CLARION — Few things better tell the story of rural America than the 4-H emblem.
However, few people know about the little museum in North Central Iowa that marks the birthplace of that emblem.
Editor’s note: this is one story in a series featuring small rural farm museums, which dot the Iowa countryside.
“It’s a pretty special place,” says Jessica Norman, the county youth coordinator for Wright County Extension.
The place is a small, one-room school house that rests a block off the courthouse square in Clarion, facing Iowa Highway 3.
It is not the birthplace of the 4-H movement. That honor is claimed by several other towns, including one in Clark County, Ohio, and another in Douglas County, Minn.
But, Jessie Field Shambaugh was clearly one of the early leaders and founders of the 4-H movement during her time in Clarinda. The Nodaway Valley Museum there includes information on her.
Wright County claims to be the place where the famous 4-H emblem got its start.
According to local historians, the idea came from Wright County Superintendent of Schools Oscar Herman Benson, who in 1906 was visiting local schools.
President Theodore Roosevelt appointed a national Country Life Commission to investigate the lack of interest among younger people of remaining on the farm.
Benson became a proponent of that work and when visiting a country school, the students gave him four-leaf clovers for good luck.
In 1907, the story goes, Benson developed a design of what was then a three-leaf clover emblem for membership and a four-leaf clover emblem for achievement in finished projects.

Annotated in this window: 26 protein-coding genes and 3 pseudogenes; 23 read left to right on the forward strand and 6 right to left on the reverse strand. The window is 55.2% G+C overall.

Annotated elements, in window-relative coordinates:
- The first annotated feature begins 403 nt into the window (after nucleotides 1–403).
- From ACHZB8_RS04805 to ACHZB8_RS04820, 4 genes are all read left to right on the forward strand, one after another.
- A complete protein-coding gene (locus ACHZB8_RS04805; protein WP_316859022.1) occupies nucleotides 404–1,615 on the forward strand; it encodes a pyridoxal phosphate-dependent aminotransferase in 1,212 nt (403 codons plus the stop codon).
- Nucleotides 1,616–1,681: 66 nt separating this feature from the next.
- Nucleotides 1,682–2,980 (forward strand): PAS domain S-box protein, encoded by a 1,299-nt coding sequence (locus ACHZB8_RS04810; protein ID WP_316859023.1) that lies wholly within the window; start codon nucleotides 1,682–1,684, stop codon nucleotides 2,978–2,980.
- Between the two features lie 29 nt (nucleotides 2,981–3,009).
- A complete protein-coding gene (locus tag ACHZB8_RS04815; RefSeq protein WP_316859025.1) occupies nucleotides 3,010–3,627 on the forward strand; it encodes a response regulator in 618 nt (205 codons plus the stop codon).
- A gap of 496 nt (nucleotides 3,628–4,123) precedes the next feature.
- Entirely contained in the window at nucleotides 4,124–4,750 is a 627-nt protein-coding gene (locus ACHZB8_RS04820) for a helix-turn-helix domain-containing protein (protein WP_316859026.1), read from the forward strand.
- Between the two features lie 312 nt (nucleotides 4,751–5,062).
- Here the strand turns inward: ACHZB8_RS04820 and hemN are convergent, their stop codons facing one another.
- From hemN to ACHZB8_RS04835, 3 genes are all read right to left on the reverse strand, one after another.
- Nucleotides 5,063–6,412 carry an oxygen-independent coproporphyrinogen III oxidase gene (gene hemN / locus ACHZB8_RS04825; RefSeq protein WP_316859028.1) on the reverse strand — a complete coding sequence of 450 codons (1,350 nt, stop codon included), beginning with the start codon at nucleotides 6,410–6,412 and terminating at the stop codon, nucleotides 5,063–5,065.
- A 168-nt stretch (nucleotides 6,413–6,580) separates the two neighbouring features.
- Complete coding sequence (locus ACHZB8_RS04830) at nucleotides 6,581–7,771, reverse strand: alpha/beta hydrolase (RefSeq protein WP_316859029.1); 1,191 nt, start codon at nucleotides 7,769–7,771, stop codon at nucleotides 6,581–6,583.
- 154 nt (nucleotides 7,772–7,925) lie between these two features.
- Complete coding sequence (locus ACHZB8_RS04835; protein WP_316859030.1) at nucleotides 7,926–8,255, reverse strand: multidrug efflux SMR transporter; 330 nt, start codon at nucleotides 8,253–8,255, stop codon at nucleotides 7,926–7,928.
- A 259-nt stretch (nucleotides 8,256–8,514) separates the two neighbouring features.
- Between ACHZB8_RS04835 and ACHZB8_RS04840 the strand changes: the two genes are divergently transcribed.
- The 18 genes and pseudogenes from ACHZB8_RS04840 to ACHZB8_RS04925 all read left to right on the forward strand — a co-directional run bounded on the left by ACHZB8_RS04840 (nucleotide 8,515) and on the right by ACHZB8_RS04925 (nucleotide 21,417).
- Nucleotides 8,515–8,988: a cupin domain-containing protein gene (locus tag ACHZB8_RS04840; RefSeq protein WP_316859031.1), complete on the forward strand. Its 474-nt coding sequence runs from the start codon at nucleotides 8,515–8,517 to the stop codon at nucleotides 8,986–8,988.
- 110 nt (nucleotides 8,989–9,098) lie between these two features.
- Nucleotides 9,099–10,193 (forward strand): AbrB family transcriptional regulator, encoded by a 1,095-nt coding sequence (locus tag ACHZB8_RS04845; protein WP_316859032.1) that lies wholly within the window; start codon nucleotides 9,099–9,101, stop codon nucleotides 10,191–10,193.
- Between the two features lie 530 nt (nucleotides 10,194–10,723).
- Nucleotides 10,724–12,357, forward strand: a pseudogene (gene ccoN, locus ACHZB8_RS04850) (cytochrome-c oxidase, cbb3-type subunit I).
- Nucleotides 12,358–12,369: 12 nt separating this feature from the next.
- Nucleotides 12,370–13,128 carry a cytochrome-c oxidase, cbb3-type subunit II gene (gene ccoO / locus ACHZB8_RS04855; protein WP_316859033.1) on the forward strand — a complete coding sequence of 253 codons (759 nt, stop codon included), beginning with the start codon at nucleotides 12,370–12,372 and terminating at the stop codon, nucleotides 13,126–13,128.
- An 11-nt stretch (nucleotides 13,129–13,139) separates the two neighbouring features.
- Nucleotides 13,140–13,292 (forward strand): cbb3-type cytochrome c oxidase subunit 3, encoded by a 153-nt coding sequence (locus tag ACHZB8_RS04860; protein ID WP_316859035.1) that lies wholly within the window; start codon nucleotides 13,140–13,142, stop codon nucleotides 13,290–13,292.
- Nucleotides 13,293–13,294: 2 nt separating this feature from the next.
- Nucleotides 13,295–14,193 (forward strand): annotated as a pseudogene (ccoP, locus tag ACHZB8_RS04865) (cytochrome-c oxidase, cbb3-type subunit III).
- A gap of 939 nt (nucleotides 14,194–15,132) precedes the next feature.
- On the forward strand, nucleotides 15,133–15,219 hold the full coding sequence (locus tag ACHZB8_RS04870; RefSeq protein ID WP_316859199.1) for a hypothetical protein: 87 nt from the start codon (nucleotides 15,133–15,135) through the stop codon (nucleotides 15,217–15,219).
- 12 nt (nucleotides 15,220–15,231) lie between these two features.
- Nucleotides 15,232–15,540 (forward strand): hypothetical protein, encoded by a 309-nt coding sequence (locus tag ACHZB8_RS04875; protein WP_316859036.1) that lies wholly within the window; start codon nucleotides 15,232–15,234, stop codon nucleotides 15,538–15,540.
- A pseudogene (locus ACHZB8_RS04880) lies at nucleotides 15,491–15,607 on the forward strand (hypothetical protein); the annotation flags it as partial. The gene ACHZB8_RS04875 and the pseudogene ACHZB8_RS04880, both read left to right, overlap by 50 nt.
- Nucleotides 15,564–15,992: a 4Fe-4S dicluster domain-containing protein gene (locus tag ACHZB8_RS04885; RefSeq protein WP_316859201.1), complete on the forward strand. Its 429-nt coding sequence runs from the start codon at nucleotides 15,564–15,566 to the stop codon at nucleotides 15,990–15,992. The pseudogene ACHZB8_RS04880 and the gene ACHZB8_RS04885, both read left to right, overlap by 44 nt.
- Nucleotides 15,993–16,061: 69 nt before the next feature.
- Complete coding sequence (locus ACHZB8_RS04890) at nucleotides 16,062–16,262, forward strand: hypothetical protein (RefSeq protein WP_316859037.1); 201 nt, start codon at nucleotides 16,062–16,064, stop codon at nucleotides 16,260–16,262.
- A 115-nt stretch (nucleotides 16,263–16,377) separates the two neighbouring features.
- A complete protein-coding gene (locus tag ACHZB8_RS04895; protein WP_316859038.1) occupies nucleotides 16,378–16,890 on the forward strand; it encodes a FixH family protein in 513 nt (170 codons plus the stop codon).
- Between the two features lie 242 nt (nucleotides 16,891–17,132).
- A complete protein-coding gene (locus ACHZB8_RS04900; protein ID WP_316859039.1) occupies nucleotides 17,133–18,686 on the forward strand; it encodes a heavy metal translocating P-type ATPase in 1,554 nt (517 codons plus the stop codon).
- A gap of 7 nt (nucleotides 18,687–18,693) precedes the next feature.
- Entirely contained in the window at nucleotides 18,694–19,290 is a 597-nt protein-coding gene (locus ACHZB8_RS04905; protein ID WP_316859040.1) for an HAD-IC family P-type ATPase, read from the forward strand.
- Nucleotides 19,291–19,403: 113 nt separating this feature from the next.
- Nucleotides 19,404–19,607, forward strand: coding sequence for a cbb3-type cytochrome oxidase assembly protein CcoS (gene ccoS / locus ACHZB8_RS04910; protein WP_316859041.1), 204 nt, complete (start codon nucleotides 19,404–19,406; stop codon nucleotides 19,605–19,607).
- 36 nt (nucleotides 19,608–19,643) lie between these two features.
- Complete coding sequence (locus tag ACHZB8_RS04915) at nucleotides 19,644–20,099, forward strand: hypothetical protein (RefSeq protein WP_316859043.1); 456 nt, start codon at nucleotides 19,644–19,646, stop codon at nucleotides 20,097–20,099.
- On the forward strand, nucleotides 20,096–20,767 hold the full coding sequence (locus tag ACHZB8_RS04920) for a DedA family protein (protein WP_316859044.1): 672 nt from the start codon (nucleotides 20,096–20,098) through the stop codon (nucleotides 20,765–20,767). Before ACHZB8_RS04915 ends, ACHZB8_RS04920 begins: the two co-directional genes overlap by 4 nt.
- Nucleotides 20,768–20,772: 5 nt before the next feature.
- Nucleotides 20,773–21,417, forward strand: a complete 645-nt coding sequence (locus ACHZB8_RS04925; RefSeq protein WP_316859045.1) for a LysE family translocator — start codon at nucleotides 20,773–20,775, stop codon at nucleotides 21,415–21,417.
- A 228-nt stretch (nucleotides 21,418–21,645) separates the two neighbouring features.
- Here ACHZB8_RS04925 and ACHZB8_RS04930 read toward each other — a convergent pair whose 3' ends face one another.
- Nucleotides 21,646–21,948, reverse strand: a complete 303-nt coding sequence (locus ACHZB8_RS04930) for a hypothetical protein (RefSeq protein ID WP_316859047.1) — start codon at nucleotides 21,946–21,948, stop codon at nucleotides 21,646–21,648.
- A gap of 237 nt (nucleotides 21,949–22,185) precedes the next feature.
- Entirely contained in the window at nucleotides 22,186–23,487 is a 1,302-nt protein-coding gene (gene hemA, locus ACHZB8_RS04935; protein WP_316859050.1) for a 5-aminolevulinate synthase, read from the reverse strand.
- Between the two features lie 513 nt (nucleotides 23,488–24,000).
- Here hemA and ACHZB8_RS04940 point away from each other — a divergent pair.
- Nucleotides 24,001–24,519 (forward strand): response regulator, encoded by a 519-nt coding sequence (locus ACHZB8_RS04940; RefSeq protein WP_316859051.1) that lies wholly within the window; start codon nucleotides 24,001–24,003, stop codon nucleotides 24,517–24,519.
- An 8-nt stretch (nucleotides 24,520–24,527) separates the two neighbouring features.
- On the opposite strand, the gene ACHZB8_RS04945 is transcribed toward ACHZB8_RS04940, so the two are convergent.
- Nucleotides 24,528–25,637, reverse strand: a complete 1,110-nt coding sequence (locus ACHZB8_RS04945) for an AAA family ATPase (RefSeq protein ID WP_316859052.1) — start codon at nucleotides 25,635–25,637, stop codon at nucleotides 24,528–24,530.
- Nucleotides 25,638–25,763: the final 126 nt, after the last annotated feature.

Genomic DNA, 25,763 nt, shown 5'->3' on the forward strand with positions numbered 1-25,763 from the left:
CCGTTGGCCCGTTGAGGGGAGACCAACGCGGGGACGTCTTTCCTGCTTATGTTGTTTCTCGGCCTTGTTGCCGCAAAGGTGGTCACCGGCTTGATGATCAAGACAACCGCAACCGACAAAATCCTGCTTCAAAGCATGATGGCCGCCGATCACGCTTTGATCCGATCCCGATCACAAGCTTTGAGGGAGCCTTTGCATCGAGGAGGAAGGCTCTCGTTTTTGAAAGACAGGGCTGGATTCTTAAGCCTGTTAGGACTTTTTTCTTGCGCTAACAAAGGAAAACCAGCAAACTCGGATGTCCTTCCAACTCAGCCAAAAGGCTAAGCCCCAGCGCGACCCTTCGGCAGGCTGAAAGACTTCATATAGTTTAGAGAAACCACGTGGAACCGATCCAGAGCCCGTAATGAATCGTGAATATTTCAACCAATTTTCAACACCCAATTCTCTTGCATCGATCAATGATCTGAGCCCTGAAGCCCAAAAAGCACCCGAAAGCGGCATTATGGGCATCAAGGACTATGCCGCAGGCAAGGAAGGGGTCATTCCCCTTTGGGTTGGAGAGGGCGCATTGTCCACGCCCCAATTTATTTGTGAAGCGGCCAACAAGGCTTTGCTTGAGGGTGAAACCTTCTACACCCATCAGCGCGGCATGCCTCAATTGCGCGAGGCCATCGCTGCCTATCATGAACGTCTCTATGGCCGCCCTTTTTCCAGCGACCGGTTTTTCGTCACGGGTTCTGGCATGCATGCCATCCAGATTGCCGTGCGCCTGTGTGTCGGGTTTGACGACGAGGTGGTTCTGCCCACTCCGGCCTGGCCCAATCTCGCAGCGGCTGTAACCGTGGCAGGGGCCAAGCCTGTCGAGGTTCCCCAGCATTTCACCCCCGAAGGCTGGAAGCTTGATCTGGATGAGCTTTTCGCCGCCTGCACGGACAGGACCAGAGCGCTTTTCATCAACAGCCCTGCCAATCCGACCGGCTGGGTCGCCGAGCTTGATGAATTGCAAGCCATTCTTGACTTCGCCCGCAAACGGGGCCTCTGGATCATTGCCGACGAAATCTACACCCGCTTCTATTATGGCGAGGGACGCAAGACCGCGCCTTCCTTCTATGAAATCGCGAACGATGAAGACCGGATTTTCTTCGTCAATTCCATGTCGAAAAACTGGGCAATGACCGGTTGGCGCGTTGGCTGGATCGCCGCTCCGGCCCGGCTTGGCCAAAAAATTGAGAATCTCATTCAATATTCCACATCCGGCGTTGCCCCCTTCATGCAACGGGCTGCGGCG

Seaman Knapp, a former head of Iowa State College (now Iowa State University) was working at the USDA at the time, and he promoted the idea, promoting 4-H clubs throughout the nation.
Today, that idea of the 4-H emblem is honored here. A plaque in honor of Benson was mounted on a rock by the courthouse in 1939.
In 1955, the rural school for Lake Township, District No. 6 in Wright County was moved to Clarion, and the plaque was moved to a spot outside the school building.
Inside are bits of country school memorabilia and bits of 4-H memorabilia, such as old uniforms worn by club members in the 1940s, 1950s and 1960s.
Of course, 4-H is still very much alive in Wright County, where Norman is busy organizing activities. The 4-H members help run the museum.
For those interested in more local history, the Heartland museum just down the street features a number of exhibits, including a large collection of farm machinery.
For more information about the 4-H schoolhouse museum, contact the Wright County Extension Office at 515-602-6000. For more information about the Heartland Museum, check out www.heartlandmuseum.org.